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Professional interviews via calls with life story experts to record your older loved one's stories and provide companionship.

Photo of Felicia Chang
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Adults over 65, are now being told to self-isolate for an indefinite length of time in every country in the world. For this dynamic, diverse, active, family-oriented population, this has resulted in a loss of activities, independence, and social engagement (e.g. no family visits, closed adult day/community centres/churches). 

Even with restrictions lifted and the possibility of experimental COVID-19 inoculations rolled out much earlier, many indicate they intend to keep self-isolating to some degree for possibly as long as 1-2 years. Changing to a more isolated lifestyle can negatively impact their health and wellness, including increasing their risk of loneliness.

Additionally, younger family (especially women) are now all carers in some way for their older loved ones, yet they are busy working and taking care of other family members. With a new appreciation for the role of elders in family wellbeing, they are also reflective about the possible loss of their loved ones, and seeking ways to keep older and younger family members meaningfully occupied and connected.

How then, could we help (i) older adults stay mentally active and emotionally engaged from the safety of their homes, and (ii) support their younger family members with simple ways to keep the older generations of their families meaningfully occupied?


Our skilled interviewers call your loved ones to record their memories, personalities, and family histories so that these can be shared for generations.

These are friendly conversations they can look forward to — especially important during these times when we can't be together.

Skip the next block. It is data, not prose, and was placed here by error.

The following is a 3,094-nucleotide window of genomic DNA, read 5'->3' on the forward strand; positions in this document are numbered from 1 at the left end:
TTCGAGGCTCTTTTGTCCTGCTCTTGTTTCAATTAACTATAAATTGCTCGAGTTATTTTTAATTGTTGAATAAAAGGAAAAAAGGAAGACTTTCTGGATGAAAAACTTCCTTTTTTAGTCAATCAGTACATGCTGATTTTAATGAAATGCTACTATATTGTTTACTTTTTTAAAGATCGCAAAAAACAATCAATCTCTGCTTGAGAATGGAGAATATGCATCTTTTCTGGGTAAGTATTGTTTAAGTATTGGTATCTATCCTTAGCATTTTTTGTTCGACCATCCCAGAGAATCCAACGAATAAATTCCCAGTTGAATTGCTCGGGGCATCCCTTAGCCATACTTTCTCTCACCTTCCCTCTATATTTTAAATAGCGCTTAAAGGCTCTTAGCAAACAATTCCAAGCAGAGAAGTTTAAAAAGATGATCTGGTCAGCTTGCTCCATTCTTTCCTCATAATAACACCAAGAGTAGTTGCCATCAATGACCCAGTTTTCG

1. Sign up and we'll be in touch to book a phone call and learn about your loved one.
  2. A kind and curious interviewer calls them to say hello and ask them questions about their life and family history over a 40-minute conversation. 
  3. The recording is shared privately with you on a personal webpage*.


  • Empathetic interviewers who listen intently and ask the right questions.  
  • Professional voice recorded memories to be enjoyed with family and friends for generations. 
  • Personal password-protected webpage to access your recordings.
  • You can opt in to work with an artist to transform your recordings to unique heirlooms, or work with a researcher to learn more about the historical contexts that shaped your family.


  • Using data from answers to questions about someone’s life, an algorithm records specific details, and submits follow up prompts appropriately (interviewer or DIY approach). In the backend a rough narrative is plotted.
  • Users can commission unique books, digital heirlooms, or additional historical research from a community of artists, and/or add personal stories and assets to the wider community to help others build their stories. 

We hope this service brings people something simple, reliable and meaningful to look forward to during a time of much uncertainty.

What is the need are you focusing on?

From interviews with health experts, care homes, and individuals:

(i) Older adults need activities to stay mentally active and emotionally engaged from the safety of their homes: Adults over 65, are a dynamic, diverse, active, family-oriented population. They are now told to self-isolate for an indefinite length of time in every country in the world, which has resulted in a loss of activities, independence, and social engagement (e.g. no family visits, closed adult day/community centres/churches). They indicate that they plan to keep isolating to some degree for est 1-2 years. This can increase their risk of loneliness, a serious public health issue.

(ii) Carers need to keep older family members occupied and connected: Younger family (esp. women) are now all carers in some way for their elders, yet they are busy and unsure of how to help. With a new appreciation for the role of elders in family wellbeing, they are also reflective about the possible loss of their loved ones.